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This game is a strange mixture of genres. The whole thing is presented in a side-scrolling perspective akin to any ordinary platformer, but it doesn't play anything like an ordinary platformer. Essentially, the game is broken up into four major sections; half are dialogue centric, and half contain action. The talking sections have absolutely no enemies or action in them, and instead limit Alex to walking around his environment and speaking with non-playable characters in order to figure out what to do next. The objective of these dialogue heavy sections is to find one or more items, some of which require puzzles to be solved. Similar to adventure games, you may need to obtain an item from one place and bring it elsewhere to unlock the way forward. To this end, a map of the current area and the items currently possessed in your inventory can be brought up at any time via the pause menu. You'll need it.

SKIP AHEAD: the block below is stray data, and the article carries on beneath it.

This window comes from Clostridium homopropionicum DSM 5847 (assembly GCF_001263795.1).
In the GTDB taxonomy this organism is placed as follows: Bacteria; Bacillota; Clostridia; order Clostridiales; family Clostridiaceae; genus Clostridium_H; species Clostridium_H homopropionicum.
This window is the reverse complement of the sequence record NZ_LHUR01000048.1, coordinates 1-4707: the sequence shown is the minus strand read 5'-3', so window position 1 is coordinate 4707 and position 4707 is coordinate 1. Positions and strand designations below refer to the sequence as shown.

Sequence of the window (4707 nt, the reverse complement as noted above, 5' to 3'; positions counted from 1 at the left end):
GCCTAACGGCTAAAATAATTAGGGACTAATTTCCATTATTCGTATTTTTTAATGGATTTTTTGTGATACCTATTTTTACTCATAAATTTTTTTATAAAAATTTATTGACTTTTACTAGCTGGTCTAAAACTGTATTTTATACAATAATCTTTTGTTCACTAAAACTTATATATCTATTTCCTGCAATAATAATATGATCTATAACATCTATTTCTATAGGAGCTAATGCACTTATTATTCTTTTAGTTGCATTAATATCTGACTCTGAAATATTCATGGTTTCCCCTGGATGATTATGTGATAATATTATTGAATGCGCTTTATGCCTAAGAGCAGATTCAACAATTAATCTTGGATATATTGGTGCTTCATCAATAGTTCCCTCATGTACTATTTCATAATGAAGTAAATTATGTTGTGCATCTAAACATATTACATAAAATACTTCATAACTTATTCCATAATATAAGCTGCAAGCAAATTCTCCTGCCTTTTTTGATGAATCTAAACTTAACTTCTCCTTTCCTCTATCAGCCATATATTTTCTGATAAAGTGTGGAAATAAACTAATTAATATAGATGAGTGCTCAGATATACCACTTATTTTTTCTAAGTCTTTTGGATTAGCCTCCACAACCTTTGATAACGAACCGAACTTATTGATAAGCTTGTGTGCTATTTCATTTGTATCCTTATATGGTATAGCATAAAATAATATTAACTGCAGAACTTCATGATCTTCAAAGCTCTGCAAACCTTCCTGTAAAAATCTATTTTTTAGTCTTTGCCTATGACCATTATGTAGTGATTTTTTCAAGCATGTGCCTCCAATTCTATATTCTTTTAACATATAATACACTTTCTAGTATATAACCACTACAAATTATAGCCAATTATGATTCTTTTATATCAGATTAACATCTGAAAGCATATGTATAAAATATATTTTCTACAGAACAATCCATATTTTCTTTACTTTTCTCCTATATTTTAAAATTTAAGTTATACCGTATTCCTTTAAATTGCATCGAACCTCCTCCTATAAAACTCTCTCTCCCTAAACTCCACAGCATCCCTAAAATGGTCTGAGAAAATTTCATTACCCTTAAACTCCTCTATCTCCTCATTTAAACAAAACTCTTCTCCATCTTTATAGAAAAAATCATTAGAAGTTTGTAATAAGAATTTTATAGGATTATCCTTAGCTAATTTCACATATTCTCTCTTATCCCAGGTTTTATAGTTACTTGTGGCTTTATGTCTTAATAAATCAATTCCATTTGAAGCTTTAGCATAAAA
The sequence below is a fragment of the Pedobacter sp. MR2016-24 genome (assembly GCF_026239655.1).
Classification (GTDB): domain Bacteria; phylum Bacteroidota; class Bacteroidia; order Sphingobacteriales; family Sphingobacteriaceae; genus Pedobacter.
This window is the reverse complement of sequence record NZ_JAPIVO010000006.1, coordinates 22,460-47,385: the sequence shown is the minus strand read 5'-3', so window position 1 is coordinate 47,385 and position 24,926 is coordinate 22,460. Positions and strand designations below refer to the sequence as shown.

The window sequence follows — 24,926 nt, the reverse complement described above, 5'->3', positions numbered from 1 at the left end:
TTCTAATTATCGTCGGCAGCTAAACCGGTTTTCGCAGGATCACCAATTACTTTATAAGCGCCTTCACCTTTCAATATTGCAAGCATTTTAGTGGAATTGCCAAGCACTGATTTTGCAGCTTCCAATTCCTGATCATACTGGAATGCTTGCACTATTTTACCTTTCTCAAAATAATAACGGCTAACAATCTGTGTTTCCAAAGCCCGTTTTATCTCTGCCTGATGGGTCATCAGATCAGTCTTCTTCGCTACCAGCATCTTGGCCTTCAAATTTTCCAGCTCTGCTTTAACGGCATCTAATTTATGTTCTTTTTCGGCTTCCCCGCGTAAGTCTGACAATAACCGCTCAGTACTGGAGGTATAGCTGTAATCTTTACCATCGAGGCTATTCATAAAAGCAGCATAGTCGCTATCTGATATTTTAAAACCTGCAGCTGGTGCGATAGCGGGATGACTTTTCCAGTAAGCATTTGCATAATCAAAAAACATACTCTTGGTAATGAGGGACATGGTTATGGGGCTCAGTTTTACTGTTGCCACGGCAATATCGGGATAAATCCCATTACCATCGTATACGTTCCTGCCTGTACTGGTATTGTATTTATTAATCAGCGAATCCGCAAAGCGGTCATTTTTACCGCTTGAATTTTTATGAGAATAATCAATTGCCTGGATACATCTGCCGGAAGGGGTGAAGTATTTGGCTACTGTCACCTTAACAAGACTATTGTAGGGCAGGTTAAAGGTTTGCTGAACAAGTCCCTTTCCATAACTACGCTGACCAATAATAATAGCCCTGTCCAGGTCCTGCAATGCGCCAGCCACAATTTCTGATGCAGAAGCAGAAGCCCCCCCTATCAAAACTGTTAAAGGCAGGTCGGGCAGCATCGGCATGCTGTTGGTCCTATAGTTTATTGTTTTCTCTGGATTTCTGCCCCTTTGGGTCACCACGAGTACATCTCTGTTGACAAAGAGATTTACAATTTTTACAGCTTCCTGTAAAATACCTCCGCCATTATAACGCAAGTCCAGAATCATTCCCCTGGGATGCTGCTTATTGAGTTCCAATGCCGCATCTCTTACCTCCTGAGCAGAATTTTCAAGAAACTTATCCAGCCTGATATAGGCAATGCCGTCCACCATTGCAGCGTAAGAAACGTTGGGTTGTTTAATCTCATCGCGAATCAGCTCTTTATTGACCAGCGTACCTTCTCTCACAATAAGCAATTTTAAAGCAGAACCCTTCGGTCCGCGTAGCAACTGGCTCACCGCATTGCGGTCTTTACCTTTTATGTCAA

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The very first portion of the game is one of these dialogue heavy sections, and it takes place in a massive Japanese castle. Alex's objective here is to find all the missing pieces of a map that will lead him to the High-Tech World arcade. Sometimes this is as simple as talking to a specific NPC or inspecting a particular object, but it can also be stupidly convoluted. For example, one map piece is obtained by successfully passing a test given by Alex's tutor, who asks him questions about various subjects, such as geography, math, science, and there's even a single question about Sega's classic arcade game, Space Harrier. Another map piece tasks you with correctly guessing the names of six maids. Then there's a piece that requires you to dial a specific telephone number to call a specific character, then waiting for him to appear a little while later. Other map pieces are acquired by entering specific rooms at specific times, making you pay attention to the game's clock. It's all so specific. Good luck trying to do any of this without a guide.